Q: For many people over 30, Pete Waterman is seen as
a man who had changed the face of pop music significantly for the worse.
When you've chatted to him how much does he actually know about music?
A: He has some of the best ears in the business. He's not a musician per say or songwriter per say, but he is a producer and he can put together songs in his own way. To be a producer you have to have big ears and he has some of the most talented ears in the business. He can pick hits. You have people who say "if I could pick hits i'd be rich". Well, I think Pete Waterman is rich and its because of his ears.
There's a place for the stuff Kylie did in history, but
only history will tell if those songs are still being played. The dance
part of the music industry will still have a voice i'm sure.
Q: Not many people know this but you actually worked
with Simon Cowell at one point with the Scottish duo Mero. Do you remember?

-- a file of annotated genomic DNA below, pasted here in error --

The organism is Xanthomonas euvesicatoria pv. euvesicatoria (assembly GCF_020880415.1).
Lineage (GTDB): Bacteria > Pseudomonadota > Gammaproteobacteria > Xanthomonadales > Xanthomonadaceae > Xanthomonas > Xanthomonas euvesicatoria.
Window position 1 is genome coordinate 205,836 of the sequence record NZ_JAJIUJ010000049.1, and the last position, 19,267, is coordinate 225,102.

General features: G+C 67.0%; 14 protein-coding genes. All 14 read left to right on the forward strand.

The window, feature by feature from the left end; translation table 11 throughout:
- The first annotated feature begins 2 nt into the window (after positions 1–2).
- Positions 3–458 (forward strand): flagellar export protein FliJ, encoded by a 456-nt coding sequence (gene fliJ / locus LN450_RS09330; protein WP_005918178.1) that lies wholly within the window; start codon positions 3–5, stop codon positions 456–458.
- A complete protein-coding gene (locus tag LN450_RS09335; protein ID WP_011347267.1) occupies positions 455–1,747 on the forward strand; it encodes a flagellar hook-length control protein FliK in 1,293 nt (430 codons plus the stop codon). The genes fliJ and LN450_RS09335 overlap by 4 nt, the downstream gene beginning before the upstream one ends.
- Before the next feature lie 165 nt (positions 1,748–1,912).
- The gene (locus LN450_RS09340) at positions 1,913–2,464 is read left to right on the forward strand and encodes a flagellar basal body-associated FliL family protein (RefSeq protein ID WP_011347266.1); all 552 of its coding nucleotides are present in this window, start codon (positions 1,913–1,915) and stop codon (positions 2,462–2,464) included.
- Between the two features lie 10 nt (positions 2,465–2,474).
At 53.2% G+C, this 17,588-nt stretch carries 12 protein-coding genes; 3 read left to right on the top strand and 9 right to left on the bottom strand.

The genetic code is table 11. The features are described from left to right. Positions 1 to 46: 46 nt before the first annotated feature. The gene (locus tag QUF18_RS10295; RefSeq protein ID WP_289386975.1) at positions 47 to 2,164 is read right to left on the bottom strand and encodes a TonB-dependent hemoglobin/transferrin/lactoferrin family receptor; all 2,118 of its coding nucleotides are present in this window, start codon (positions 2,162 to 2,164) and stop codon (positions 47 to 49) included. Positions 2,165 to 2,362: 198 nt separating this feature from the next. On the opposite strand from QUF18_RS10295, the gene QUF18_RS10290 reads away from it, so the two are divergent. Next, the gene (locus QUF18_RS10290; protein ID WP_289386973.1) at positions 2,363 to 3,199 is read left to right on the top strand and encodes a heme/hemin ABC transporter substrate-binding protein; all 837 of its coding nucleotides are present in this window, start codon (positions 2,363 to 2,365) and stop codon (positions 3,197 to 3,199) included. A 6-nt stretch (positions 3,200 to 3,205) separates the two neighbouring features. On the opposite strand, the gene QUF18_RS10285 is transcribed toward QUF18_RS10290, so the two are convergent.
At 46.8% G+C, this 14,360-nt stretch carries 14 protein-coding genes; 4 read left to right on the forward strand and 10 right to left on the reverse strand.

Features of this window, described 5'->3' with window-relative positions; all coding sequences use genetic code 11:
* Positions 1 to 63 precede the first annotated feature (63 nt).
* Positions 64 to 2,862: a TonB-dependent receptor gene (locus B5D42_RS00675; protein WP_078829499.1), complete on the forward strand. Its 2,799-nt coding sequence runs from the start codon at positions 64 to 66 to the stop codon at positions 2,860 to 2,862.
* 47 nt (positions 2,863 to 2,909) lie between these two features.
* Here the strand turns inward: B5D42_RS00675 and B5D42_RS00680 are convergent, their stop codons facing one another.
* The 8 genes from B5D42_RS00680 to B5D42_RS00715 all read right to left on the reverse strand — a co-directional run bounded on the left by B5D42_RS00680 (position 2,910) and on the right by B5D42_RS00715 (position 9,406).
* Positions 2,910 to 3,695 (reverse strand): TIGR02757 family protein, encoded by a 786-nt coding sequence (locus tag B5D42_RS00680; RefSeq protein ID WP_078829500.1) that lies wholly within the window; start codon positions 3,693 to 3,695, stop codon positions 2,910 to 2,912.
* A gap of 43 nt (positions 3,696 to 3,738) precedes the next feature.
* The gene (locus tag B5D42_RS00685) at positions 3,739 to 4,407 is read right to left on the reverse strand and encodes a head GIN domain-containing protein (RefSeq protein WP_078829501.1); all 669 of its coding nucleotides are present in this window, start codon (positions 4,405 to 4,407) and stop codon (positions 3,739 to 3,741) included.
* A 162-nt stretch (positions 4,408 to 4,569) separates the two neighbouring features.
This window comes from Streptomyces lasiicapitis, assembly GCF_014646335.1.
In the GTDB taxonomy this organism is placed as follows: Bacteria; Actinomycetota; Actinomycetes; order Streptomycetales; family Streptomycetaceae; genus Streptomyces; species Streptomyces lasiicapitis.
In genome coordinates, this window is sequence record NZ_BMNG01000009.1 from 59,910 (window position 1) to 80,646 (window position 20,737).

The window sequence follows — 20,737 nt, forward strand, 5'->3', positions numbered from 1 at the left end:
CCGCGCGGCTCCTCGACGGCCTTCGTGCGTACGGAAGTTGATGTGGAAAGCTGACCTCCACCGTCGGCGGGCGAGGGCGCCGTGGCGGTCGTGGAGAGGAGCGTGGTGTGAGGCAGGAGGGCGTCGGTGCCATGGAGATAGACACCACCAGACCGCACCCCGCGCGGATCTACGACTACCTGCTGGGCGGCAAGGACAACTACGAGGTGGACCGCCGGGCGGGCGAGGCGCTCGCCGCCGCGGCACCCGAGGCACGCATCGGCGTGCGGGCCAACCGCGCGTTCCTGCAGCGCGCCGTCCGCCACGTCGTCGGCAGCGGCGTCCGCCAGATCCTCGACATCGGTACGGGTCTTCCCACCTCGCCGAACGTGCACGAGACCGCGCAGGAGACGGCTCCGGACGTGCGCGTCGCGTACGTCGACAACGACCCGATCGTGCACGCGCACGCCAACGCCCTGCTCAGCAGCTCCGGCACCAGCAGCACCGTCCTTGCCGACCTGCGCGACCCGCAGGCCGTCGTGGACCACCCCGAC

A: Yeah. Nothing became of that and it was too bad because a couple of tracks that we did really could have been some big moments for them. The A&R people (Simon Cowell) weren't particularly thrilled about it and they didn't think the band was that talented or something. The record company eventually let them go.
Q: A lot of people wouldn't ever imagine the names
Lamont Dozier and Simon Cowell in a sentence together.
A: (Laughs) It was interesting. I'd put it that way
Q: You mentioned Joss Stone earlier on. Are there any
other contemporary figures you'd work with?
A: I'm trying to think who comes to mind. I'm going to be working with a couple of people, but I don't have my itinerary with me here. I got some reference to Boy George the other day. How is he doing over there? Is his credibility any good? (Ed: His musical Taboo came out that went really well in England but flopped over in the states) Me and him did some songs on an album he did called "Sold" which did pretty well and he's expressed an interest about working together again when I come over to the UK.
Q: Are you doing any shows when you come over here?
A: I've got some publicists that are lining up some shows throughout Europe in the UK, France and Germany as well. I'll be out there for about a month and we're picking up an Ivor Novello award with the Holland Brothers. When I come to England I have to check out my favourite restaurants as well...the oriental restaurant in the Dorchester is one of my favourite places. It would be sacrilege for me not to visit those places.
"Reflections Of....Lamont Dozier" is out now